Kansas City Councilmembers Say Not Prosecuting Marijuana Charges Is A Step Forward For Racial Justice
The director of policy in the mayor’s office testified that in 2017 and 2018, African Americans comprised over 60% of the marijuana arrests in Kansas City although they make up less than 30% of the city’s population.
Kansas City would no longer prosecute low-level marijuana possession cases at the municipal level, under a measure endorsed Wednesday by a City Council committee.
In a move that Mayor Quinton Lucas argued would promote racial equity and criminal justice reform, the Finance and Public Safety Committee voted 4-2 in favor of an ordinance to eliminate marijuana possession as a city code violation. The proposal goes to the full council on July 9.
“We see in studies that Black Americans, although having a similar percentage usage of marijuana as whites, are four times more likely to be arrested for marijuana offenses,” Lucas said in testimony to the committee. “At a time when we are trying to have fewer adverse encounters between a community and police, this could be a situation where we could actually remove those.”
Lucas said if people are stopped, there are still grounds for a search and the ordinance does not remove a police investigative tool. Nor does it legalize marijuana under state or federal law or prevent county prosecutors from prosecuting more serious marijuana offenses.
The measure was co-sponsored by Lucas and the other African Americans members of the council: Melissa Robinson, Lee Barnes, Brandon Ellington and Ryana Parks-Shaw.
Parks-Shaw, Barnes, Robinson and Kevin McManus supported the proposal. Heather Hall and Katheryn Shields were opposed. Lucas didn’t vote because he’s not on the committee.
A.J. Herrmann, director of policy in the mayor’s office, told the committee that in 2017 and 2018, African Americans comprised over 60% of the marijuana arrests in Kansas City although they make up less than 30% of the city’s population.
He said that in the last fiscal year that ended April 30, there were 821 marijuana cases filed in municipal court, with 326 convictions.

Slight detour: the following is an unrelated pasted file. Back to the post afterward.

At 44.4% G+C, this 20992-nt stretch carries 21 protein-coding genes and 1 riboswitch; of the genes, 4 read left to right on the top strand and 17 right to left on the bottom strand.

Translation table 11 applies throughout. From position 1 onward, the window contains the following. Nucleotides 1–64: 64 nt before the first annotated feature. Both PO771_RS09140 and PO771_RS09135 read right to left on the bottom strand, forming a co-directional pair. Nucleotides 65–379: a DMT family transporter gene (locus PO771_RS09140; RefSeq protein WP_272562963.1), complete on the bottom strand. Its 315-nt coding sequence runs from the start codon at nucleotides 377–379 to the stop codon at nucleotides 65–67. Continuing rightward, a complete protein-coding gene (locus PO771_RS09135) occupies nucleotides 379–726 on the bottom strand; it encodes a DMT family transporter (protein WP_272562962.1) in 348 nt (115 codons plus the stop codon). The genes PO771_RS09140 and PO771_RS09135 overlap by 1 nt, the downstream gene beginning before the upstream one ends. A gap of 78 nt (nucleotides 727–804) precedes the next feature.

“It’s our belief that removing marijuana from the code entirely would keep low-level possession cases out of court and off the criminal records of casual users,” Herrmann said. “Marijuana enforcement can distract us from larger priorities. City law enforcement and court resources can be better focused on violent crimes and offenses.”
Hall, however, worried that the proposal would increase confusion among both police and the public. She asked how many of the 821 marijuana cases also involved other offenses. Herrmann said he would try to get that data.
Hall asked Lucas what would happen if an officer pulled over a motorist driving erratically and discovered he was smoking marijuana. Would he have to let the motorist go? Aand what if the motorist then killed someone?
Lucas noted that driving while under the influence of drugs is still a violation of the traffic code, just like driving under the influence of alcohol.
Hall worried about a “slippery slope” of relaxing too many laws. “I think it’s a very fine line,” she said.
Kansas City Police Capt. Scott Simons said the police department has its own concerns.
“Eliminating this charge within the municipal code is going to create a lot of public confusion,” he testified. He said suspects may get the impression that marijuana possession is now legal when in fact it could still be investigated under federal or state statutes. And he worried it would hinder rather than help police interactions with the community.
In joining Hall in voting against the measure, Shields said she favors decriminalizing marijuana but worries about the proposal’s unintended consequences.
While Jackson County Prosecutor Jean Peters-Baker has said she won’t prosecutor minor marijuana possession violations, that’s has not always been the case in Platte, Cass and Clay counties. Shields warned that offenders stopped in the parts of Kansas City that straddle those counties, especially minorities, could find themselves with more serious state violations, rather than simple municipal court fines.
“We are putting them in an area where they are actually going to suffer greater harm,” she said.
Robinson urged support for the measure.
“African Americans are disproportionately impacted by these laws,” Robinson said. “This is an opportunity to address racial injustices that are happening.”
Lynn Horsley is a freelance writer in Kansas City. Follow her on Twitter @LynnHorsley